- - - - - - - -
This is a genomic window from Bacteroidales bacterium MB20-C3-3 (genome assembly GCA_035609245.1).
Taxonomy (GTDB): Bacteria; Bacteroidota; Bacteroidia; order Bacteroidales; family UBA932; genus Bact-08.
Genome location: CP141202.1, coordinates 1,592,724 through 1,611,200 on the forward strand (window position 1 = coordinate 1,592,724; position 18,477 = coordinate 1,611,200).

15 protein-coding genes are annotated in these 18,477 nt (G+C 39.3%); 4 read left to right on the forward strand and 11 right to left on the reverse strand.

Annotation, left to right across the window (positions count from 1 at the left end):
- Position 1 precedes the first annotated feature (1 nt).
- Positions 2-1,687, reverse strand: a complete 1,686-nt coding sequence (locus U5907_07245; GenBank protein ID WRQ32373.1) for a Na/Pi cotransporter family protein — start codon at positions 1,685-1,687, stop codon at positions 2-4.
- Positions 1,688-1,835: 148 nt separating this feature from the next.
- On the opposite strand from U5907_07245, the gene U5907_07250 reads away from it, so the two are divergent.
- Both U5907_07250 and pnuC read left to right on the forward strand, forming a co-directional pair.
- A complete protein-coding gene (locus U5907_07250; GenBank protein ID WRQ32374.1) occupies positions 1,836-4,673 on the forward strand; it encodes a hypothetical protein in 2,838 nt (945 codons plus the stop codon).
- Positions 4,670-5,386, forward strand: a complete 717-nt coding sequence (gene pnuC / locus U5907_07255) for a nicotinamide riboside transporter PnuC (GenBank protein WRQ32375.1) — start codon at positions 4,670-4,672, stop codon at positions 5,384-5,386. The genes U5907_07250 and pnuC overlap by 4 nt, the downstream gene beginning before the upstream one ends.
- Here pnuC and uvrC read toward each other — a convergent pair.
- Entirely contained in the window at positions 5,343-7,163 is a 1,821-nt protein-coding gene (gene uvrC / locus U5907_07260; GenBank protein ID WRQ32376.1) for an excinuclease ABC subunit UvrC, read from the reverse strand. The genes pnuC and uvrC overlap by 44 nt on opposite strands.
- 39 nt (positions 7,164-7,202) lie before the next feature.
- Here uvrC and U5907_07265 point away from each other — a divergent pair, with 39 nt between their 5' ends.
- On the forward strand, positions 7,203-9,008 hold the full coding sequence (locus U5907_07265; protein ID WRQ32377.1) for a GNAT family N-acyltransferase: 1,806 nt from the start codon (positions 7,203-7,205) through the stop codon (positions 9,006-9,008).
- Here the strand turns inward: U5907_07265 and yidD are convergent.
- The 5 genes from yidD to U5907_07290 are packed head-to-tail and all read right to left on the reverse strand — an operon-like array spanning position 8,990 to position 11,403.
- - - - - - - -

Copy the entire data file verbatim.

This is a genomic window from Bacteroidales bacterium MB20-C3-3 (genome assembly GCA_035609245.1).
Taxonomy (GTDB): Bacteria; Bacteroidota; Bacteroidia; order Bacteroidales; family UBA932; genus Bact-08.
Genome location: CP141202.1, coordinates 1,592,724 through 1,611,200 on the forward strand (window position 1 = coordinate 1,592,724; position 18,477 = coordinate 1,611,200).

15 protein-coding genes are annotated in these 18,477 nt (G+C 39.3%); 4 read left to right on the forward strand and 11 right to left on the reverse strand.

Annotation, left to right across the window (positions count from 1 at the left end):
- Position 1 precedes the first annotated feature (1 nt).
- Positions 2-1,687, reverse strand: a complete 1,686-nt coding sequence (locus U5907_07245; GenBank protein ID WRQ32373.1) for a Na/Pi cotransporter family protein — start codon at positions 1,685-1,687, stop codon at positions 2-4.
- Positions 1,688-1,835: 148 nt separating this feature from the next.
- On the opposite strand from U5907_07245, the gene U5907_07250 reads away from it, so the two are divergent.
- Both U5907_07250 and pnuC read left to right on the forward strand, forming a co-directional pair.
- A complete protein-coding gene (locus U5907_07250; GenBank protein ID WRQ32374.1) occupies positions 1,836-4,673 on the forward strand; it encodes a hypothetical protein in 2,838 nt (945 codons plus the stop codon).
- Positions 4,670-5,386, forward strand: a complete 717-nt coding sequence (gene pnuC / locus U5907_07255) for a nicotinamide riboside transporter PnuC (GenBank protein WRQ32375.1) — start codon at positions 4,670-4,672, stop codon at positions 5,384-5,386. The genes U5907_07250 and pnuC overlap by 4 nt, the downstream gene beginning before the upstream one ends.
- Here pnuC and uvrC read toward each other — a convergent pair.
- Entirely contained in the window at positions 5,343-7,163 is a 1,821-nt protein-coding gene (gene uvrC / locus U5907_07260; GenBank protein ID WRQ32376.1) for an excinuclease ABC subunit UvrC, read from the reverse strand. The genes pnuC and uvrC overlap by 44 nt on opposite strands.
- 39 nt (positions 7,164-7,202) lie before the next feature.
- Here uvrC and U5907_07265 point away from each other — a divergent pair, with 39 nt between their 5' ends.
- On the forward strand, positions 7,203-9,008 hold the full coding sequence (locus U5907_07265; protein ID WRQ32377.1) for a GNAT family N-acyltransferase: 1,806 nt from the start codon (positions 7,203-7,205) through the stop codon (positions 9,006-9,008).
- Here the strand turns inward: U5907_07265 and yidD are convergent.
- The 5 genes from yidD to U5907_07290 are packed head-to-tail and all read right to left on the reverse strand — an operon-like array spanning position 8,990 to position 11,403.